Lt. Gov. Winsome Sears presides over the Senate. (Ned Oliver/Virginia Mercury)
Lt. Gov. Winsome Earle-Sears, the first woman of color elected to statewide office in Virginia, has signed onto an amicus brief asking the U.S. Supreme Court to restrict the use of racial preferences in college admissions by siding with the Asian-American plaintiffs in a pending affirmative action case.
Earle-Sears signed the anti-affirmative action brief along with North Carolina Lt. Gov. Mark Robinson, noting it represents the views of two Black Republicans elected to statewide office in southern states that “not only formed part of the Confederacy, but also enacted and then enforced Jim Crow laws until the 1960s.” The brief was filed by lawyers for the Thomas More Society, a conservative legal group.
The 18-page document, which advises the court but has no binding legal weight, takes aim at what it describes as a “toxic ideology that is increasingly dividing American society based on race” and argues “the dream of a colorblind nation continues to be opposed under the pretense of making that dream real.”
“Students, whether in college or kindergarten, should be educated to engage with an idea’s merits, not the race of an idea’s proponent,” the brief says. “Unfortunately, students are taught the exact opposite lesson by the actions of the government itself when it discriminates on the basis of race.”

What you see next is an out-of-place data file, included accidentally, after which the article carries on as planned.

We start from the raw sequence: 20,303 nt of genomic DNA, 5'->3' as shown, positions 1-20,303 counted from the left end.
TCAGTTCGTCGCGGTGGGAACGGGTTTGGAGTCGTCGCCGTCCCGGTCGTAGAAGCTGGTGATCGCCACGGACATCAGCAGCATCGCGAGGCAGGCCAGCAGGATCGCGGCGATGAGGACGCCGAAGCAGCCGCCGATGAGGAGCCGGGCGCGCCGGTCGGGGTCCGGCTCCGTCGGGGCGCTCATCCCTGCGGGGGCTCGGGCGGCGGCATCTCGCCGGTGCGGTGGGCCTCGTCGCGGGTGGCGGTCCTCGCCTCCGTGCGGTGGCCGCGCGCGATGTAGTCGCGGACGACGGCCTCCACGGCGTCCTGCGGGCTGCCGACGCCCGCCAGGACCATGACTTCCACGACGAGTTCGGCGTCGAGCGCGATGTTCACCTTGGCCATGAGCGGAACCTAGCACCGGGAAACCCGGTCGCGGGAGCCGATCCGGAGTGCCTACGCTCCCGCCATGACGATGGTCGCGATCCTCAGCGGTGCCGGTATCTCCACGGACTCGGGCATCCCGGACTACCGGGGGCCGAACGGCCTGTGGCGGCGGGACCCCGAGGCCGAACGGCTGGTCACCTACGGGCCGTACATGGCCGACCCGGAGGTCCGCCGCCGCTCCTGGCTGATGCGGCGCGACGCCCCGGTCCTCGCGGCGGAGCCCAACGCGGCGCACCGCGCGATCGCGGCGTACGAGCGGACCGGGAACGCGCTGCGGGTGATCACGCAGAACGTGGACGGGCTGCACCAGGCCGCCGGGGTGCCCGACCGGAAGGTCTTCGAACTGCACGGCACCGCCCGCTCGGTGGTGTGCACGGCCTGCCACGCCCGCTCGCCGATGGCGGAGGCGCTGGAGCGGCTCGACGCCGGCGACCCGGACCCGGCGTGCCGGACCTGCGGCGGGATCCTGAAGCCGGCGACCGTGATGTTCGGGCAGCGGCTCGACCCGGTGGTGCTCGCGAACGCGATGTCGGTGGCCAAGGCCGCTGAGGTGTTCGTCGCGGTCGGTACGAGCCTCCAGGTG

The suit against Harvard could lead to the overturning of longstanding legal precedent allowing institutions of higher education to consider race as a factor in admissions to achieve the goal of greater student diversity. The plaintiffs in the case claim Harvard’s policies have systematically denied equal treatment to Asian-American students by disfavoring them in the admissions process on personal scores to counteract strong academic scores.
Harvard has denied that its policies amount to discrimination, arguing all students benefit from a diverse campus.
“If the lawsuit against Harvard succeeds, it would diminish students’ opportunities to live and learn in a diverse campus environment—denying them the kind of experiences that are central to Harvard’s educational mission and critical for success in our diverse society,” the school says on its website about the case.
Our stories may be republished online or in print under Creative Commons license CC BY-NC-ND 4.0. We ask that you edit only for style or to shorten, provide proper attribution and link to our web site. Please see our republishing guidelines for use of photos and graphics.